Judge Slams ‘Ambush’ Election Rhetoric

     WASHINGTON (CN) – Upholding regulations that streamline unionization procedures, a federal judge chided opponents for misconstruing facts and using disparaging labels.
     Drafted by the national Labor Relations Board last year, the new rules that took effect this past April shorten the amount of time from when a union election is called and when it is held to as little as 14 days.
     The rules also require employers to supply union organizers with workers’ email addresses and telephone numbers, and delay legal challenges by employers until after workers have voted on a proposal to unionize.
     While a Republican attack on the so-called “ambush election rule” proved unsuccessful in Congress, other opponents took to court.
     U.S. District Judge Amy Jackson consolidated legal objections from the concrete contractor Baker DC and another group of challengers led by the U.S. Chamber of Commerce.
     Siding with the NLRB last week, Jackson blasted the challenges for having predicated their cases “on mischaracterizations of what the final rule actually provides and the disregard of provisions that contradict plaintiffs’ narrative.”
     “Ultimately, the statutory and constitutional challenges do not withstand close inspection, and what is left is a significant policy disagreement with the outcome of a lengthy rulemaking process,” the 72-page opinion states. “This is apparent from the Chamber plaintiffs’ heavy reliance upon the dissent to the Final Rule published by two members of the board.”
     Jackson conceded that there is sincerity to the policy objections, but that the doctrine of agency deference supports summary judgment for the labor board.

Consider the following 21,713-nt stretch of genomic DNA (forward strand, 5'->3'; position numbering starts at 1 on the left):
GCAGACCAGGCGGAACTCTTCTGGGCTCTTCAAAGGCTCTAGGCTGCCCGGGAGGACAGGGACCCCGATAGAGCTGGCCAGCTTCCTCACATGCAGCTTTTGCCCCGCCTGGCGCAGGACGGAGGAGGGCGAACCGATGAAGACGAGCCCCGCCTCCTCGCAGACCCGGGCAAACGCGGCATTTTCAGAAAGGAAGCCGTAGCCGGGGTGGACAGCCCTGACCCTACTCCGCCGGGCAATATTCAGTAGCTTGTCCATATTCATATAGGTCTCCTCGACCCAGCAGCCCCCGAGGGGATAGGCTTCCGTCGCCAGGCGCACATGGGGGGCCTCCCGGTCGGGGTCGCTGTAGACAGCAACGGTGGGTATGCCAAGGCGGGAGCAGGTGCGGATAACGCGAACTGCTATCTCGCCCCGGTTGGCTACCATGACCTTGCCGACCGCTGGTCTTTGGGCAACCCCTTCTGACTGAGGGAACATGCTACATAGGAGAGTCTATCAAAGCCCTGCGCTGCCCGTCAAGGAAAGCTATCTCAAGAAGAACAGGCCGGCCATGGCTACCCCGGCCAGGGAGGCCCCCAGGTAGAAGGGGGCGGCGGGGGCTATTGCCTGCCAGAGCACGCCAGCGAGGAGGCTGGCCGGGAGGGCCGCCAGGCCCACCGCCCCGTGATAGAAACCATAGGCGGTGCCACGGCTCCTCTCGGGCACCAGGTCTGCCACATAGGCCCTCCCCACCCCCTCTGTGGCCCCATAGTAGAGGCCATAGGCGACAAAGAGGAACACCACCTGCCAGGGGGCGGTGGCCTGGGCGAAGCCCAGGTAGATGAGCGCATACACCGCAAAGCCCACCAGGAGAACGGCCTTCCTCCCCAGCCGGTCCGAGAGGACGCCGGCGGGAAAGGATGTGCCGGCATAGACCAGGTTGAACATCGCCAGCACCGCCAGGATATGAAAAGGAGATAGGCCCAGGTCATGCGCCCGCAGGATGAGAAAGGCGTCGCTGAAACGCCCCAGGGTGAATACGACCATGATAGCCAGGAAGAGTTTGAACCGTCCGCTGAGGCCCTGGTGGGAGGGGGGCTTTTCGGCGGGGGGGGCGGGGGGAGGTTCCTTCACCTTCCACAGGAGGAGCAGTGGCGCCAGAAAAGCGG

The judge was less kind, however, in noting the “conclusory and argumentative” nature of the complaints that the plaintiffs brought.
     “They rely heavily on the repetition of disparaging labels, referring to the Final Rule as the ‘”ambush” or “quickie” election rule’ that compels employees to ‘ “vote now, understand later,”‘ Jackson wrote, quoting a motion by the Chamber of Commerce plaintiffs. “This tendency to speak in broad terms continued well into the parties’ lengthy, but often nebulous, memoranda.”
     Jackson said the court confronted this lack of specificity at a hearing while trying to determine the allegedly illegal provisions of the final rule, and which provisions of the National Labor Relations Act or of the U.S. Constitution these provisions supposedly violated.
     “Counsel resisted being pinned down, insisting that the analysis should be conducted at the 30,000 foot level,” the July 29 decision states. “This may be because when one descends to the level of the particular, the provisions at issue are not quite as described. On its face, the final rule does not necessarily lead to the outcomes to which plaintiffs object, because it accords the board’s regional directors considerable discretion to apply its provisions in a manner that is appropriate to individual circumstances.”
     Looking at each provision of the challenged rule, the court saw no violation of the NLRA or of the Constitution.
     “Nothing in the Final Rule constrains an employer from expressing its own position about the election,” Jackson wrote. “And nothing about the poster, which outlines the Board’s election procedures and accurately sets forth employees’ statutory rights to be free from coercion from either side, undermines or dilutes an employer’s ability to convey its own pre-election message to counteract what it sees as disagreeable government speech.”
     The NLRB did not immediately respond to a request for comment.

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